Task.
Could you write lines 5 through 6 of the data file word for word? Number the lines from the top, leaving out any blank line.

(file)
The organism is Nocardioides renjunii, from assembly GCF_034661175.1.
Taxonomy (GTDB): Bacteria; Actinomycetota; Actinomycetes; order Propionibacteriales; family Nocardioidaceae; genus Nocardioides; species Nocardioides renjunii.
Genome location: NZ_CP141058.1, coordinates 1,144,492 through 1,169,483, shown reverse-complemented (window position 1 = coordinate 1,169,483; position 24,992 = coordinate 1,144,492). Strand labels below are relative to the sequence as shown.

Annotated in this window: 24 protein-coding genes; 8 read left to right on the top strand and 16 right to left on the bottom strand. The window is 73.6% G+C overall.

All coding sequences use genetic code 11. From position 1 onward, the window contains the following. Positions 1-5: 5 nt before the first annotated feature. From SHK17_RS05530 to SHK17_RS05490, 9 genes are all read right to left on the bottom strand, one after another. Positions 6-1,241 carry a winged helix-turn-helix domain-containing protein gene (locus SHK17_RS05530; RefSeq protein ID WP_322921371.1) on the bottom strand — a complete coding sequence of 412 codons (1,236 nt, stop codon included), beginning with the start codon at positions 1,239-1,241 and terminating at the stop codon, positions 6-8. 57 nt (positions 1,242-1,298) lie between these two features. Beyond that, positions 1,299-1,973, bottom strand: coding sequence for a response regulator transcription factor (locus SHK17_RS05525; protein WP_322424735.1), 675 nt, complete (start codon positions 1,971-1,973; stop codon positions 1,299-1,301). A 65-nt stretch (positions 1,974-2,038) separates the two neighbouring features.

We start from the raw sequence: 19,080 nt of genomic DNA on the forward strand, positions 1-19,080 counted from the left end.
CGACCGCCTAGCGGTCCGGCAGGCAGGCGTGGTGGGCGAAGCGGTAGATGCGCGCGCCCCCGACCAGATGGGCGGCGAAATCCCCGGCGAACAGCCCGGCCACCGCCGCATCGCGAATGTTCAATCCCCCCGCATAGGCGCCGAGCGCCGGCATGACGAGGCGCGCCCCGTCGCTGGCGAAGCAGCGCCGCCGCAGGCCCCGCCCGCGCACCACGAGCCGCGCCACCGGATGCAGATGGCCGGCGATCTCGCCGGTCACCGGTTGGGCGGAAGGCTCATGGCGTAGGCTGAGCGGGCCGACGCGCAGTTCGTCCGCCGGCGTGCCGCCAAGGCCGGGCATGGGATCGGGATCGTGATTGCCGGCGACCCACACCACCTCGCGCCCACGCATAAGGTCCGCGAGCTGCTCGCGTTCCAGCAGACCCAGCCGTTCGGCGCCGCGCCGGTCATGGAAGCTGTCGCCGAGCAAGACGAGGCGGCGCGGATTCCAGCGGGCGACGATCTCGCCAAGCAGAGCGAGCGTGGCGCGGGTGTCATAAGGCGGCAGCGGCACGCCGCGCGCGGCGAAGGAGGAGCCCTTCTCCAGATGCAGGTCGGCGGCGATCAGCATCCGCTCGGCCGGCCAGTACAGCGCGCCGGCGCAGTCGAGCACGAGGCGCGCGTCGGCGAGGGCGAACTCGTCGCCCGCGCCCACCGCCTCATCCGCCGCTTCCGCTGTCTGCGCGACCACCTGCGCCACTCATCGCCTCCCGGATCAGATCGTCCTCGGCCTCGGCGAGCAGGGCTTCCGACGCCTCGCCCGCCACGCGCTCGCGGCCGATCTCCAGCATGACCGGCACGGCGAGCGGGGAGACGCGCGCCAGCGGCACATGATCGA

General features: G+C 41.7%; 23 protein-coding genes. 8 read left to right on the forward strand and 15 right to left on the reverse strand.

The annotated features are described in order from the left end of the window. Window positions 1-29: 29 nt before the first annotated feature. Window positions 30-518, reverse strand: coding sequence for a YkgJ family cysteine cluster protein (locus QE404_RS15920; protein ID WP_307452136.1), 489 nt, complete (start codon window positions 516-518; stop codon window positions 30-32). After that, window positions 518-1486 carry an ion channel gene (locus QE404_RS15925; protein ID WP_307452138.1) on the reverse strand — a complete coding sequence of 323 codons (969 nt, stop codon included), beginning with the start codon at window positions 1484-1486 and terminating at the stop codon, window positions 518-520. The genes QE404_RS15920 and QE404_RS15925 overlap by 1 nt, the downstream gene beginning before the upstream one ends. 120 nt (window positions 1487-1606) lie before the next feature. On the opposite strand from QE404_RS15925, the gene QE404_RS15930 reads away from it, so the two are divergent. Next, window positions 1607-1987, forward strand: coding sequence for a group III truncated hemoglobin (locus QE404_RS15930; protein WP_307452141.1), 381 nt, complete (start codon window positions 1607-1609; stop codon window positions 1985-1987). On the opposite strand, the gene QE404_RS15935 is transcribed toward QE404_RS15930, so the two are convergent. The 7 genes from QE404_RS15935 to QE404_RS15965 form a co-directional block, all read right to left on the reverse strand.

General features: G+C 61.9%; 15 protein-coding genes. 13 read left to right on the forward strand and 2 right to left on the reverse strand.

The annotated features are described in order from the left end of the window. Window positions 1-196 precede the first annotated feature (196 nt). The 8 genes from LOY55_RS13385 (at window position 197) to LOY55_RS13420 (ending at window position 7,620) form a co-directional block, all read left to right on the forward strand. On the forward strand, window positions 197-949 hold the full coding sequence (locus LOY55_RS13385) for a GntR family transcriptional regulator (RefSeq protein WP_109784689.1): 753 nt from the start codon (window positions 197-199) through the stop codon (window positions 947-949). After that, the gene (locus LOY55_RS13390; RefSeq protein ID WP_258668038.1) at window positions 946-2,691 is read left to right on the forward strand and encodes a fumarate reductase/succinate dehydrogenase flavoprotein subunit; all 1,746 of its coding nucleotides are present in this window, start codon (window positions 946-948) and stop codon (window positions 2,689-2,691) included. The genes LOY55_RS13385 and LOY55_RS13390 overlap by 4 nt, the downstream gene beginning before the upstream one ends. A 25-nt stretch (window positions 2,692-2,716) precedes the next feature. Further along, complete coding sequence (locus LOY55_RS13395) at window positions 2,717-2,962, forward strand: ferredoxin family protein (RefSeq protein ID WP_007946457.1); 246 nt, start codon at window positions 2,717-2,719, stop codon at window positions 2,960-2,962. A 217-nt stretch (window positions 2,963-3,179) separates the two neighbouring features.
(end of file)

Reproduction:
All coding sequences use genetic code 11. From position 1 onward, the window contains the following. Positions 1-5: 5 nt before the first annotated feature. From SHK17_RS05530 to SHK17_RS05490, 9 genes are all read right to left on the bottom strand, one after another. Positions 6-1,241 carry a winged helix-turn-helix domain-containing protein gene (locus SHK17_RS05530; RefSeq protein ID WP_322921371.1) on the bottom strand — a complete coding sequence of 412 codons (1,236 nt, stop codon included), beginning with the start codon at positions 1,239-1,241 and terminating at the stop codon, positions 6-8. 57 nt (positions 1,242-1,298) lie between these two features. Beyond that, positions 1,299-1,973, bottom strand: coding sequence for a response regulator transcription factor (locus SHK17_RS05525; protein WP_322424735.1), 675 nt, complete (start codon positions 1,971-1,973; stop codon positions 1,299-1,301). A 65-nt stretch (positions 1,974-2,038) separates the two neighbouring features.

We start from the raw sequence: 19,080 nt of genomic DNA on the forward strand, positions 1-19,080 counted from the left end.